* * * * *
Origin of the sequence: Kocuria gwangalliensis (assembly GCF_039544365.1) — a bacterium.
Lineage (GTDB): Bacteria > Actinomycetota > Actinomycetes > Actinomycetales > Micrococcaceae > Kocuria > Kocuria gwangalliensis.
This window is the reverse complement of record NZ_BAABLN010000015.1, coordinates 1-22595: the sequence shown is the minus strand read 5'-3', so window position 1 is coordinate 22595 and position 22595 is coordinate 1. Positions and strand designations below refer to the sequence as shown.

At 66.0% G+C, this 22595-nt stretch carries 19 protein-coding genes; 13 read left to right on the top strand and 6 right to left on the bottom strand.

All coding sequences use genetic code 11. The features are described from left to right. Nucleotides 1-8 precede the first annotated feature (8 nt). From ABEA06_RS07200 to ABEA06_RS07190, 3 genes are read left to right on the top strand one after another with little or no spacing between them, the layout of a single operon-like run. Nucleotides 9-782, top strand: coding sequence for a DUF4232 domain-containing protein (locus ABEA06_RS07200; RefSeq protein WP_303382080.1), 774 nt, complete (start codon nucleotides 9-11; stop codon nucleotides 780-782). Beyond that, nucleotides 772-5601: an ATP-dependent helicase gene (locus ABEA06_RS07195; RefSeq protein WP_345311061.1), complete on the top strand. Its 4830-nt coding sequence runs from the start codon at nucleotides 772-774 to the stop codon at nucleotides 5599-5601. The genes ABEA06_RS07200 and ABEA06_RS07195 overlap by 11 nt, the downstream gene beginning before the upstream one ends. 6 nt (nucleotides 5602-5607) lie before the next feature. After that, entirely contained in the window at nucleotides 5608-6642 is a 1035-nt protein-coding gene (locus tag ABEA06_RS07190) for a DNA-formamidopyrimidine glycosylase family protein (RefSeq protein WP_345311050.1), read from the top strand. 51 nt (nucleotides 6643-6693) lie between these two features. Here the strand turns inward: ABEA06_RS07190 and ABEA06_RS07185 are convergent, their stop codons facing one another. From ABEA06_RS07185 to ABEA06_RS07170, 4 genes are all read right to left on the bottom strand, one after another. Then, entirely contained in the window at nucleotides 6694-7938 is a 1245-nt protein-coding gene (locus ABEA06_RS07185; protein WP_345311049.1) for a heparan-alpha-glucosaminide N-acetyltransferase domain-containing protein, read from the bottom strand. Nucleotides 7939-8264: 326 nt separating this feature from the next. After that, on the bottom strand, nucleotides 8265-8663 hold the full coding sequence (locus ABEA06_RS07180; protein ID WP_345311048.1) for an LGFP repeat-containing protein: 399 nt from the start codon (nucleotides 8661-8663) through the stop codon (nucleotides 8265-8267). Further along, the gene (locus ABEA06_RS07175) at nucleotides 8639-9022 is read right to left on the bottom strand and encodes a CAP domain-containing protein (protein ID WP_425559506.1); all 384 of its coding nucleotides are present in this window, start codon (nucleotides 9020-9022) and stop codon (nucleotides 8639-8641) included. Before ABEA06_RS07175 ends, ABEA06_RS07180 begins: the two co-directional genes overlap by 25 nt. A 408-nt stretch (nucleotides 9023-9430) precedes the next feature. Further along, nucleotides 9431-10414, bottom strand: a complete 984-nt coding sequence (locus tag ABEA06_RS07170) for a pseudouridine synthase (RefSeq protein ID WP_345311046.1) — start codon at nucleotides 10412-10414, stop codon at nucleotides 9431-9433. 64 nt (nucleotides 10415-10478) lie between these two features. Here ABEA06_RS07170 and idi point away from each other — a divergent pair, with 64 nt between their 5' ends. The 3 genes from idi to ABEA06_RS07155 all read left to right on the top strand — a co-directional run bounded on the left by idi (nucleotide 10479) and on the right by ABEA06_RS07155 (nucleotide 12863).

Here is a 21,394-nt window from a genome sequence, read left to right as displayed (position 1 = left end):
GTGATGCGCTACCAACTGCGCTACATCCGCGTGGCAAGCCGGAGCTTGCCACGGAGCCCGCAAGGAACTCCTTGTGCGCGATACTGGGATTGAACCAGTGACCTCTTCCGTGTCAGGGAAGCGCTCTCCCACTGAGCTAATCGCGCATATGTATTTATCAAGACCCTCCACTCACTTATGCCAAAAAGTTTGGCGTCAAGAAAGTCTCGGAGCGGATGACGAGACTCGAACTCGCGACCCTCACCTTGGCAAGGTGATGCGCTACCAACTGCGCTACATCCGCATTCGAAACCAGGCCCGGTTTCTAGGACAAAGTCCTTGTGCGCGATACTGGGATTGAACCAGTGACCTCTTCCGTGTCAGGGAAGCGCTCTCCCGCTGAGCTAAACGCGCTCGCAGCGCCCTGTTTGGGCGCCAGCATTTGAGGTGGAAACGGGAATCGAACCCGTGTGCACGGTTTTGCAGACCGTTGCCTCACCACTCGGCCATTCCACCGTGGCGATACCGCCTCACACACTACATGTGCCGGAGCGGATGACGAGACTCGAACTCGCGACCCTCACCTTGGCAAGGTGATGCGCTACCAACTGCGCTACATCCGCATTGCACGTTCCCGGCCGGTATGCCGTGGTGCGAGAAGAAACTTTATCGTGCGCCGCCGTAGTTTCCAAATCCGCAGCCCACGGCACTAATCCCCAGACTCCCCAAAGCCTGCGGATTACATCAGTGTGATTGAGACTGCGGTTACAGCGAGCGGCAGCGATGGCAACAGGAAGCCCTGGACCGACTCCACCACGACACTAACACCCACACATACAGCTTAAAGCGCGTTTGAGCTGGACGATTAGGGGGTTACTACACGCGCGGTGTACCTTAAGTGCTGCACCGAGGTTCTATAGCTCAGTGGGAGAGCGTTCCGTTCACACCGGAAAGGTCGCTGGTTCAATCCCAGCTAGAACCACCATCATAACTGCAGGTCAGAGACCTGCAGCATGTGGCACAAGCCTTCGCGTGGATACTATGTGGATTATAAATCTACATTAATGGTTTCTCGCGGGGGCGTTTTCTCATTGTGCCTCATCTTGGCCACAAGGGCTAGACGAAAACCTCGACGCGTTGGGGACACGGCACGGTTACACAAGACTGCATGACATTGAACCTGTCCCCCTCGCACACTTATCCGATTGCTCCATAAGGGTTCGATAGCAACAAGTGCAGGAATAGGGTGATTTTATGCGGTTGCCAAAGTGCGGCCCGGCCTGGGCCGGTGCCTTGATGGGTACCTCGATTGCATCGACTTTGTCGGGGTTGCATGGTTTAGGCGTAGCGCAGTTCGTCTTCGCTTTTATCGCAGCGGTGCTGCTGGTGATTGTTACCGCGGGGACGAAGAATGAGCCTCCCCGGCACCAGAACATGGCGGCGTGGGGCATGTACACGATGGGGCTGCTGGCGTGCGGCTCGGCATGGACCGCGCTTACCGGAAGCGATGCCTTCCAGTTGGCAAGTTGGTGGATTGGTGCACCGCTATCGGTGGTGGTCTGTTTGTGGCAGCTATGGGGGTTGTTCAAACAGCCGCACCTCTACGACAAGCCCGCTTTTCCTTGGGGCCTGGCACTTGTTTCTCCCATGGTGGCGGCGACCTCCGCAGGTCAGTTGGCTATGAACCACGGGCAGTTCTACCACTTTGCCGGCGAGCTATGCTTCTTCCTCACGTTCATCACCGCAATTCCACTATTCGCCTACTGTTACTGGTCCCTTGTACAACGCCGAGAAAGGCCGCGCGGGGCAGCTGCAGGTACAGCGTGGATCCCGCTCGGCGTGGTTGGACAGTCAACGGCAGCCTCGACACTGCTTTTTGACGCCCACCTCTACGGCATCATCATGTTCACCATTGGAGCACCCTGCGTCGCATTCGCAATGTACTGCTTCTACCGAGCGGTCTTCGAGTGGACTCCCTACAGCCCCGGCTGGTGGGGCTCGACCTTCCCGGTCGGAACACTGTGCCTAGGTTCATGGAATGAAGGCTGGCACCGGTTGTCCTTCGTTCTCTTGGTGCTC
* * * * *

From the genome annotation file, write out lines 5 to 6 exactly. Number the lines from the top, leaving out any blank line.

All coding sequences use genetic code 11. The features are described from left to right. Nucleotides 1-8 precede the first annotated feature (8 nt). From ABEA06_RS07200 to ABEA06_RS07190, 3 genes are read left to right on the top strand one after another with little or no spacing between them, the layout of a single operon-like run. Nucleotides 9-782, top strand: coding sequence for a DUF4232 domain-containing protein (locus ABEA06_RS07200; RefSeq protein WP_303382080.1), 774 nt, complete (start codon nucleotides 9-11; stop codon nucleotides 780-782). Beyond that, nucleotides 772-5601: an ATP-dependent helicase gene (locus ABEA06_RS07195; RefSeq protein WP_345311061.1), complete on the top strand. Its 4830-nt coding sequence runs from the start codon at nucleotides 772-774 to the stop codon at nucleotides 5599-5601. The genes ABEA06_RS07200 and ABEA06_RS07195 overlap by 11 nt, the downstream gene beginning before the upstream one ends. 6 nt (nucleotides 5602-5607) lie before the next feature. After that, entirely contained in the window at nucleotides 5608-6642 is a 1035-nt protein-coding gene (locus tag ABEA06_RS07190) for a DNA-formamidopyrimidine glycosylase family protein (RefSeq protein WP_345311050.1), read from the top strand. 51 nt (nucleotides 6643-6693) lie between these two features. Here the strand turns inward: ABEA06_RS07190 and ABEA06_RS07185 are convergent, their stop codons facing one another. From ABEA06_RS07185 to ABEA06_RS07170, 4 genes are all read right to left on the bottom strand, one after another. Then, entirely contained in the window at nucleotides 6694-7938 is a 1245-nt protein-coding gene (locus ABEA06_RS07185; protein WP_345311049.1) for a heparan-alpha-glucosaminide N-acetyltransferase domain-containing protein, read from the bottom strand. Nucleotides 7939-8264: 326 nt separating this feature from the next. After that, on the bottom strand, nucleotides 8265-8663 hold the full coding sequence (locus ABEA06_RS07180; protein ID WP_345311048.1) for an LGFP repeat-containing protein: 399 nt from the start codon (nucleotides 8661-8663) through the stop codon (nucleotides 8265-8267). Further along, the gene (locus ABEA06_RS07175) at nucleotides 8639-9022 is read right to left on the bottom strand and encodes a CAP domain-containing protein (protein ID WP_425559506.1); all 384 of its coding nucleotides are present in this window, start codon (nucleotides 9020-9022) and stop codon (nucleotides 8639-8641) included. Before ABEA06_RS07175 ends, ABEA06_RS07180 begins: the two co-directional genes overlap by 25 nt. A 408-nt stretch (nucleotides 9023-9430) precedes the next feature. Further along, nucleotides 9431-10414, bottom strand: a complete 984-nt coding sequence (locus tag ABEA06_RS07170) for a pseudouridine synthase (RefSeq protein ID WP_345311046.1) — start codon at nucleotides 10412-10414, stop codon at nucleotides 9431-9433. 64 nt (nucleotides 10415-10478) lie between these two features. Here ABEA06_RS07170 and idi point away from each other — a divergent pair, with 64 nt between their 5' ends. The 3 genes from idi to ABEA06_RS07155 all read left to right on the top strand — a co-directional run bounded on the left by idi (nucleotide 10479) and on the right by ABEA06_RS07155 (nucleotide 12863).

Here is a 21,394-nt window from a genome sequence, read left to right as displayed (position 1 = left end):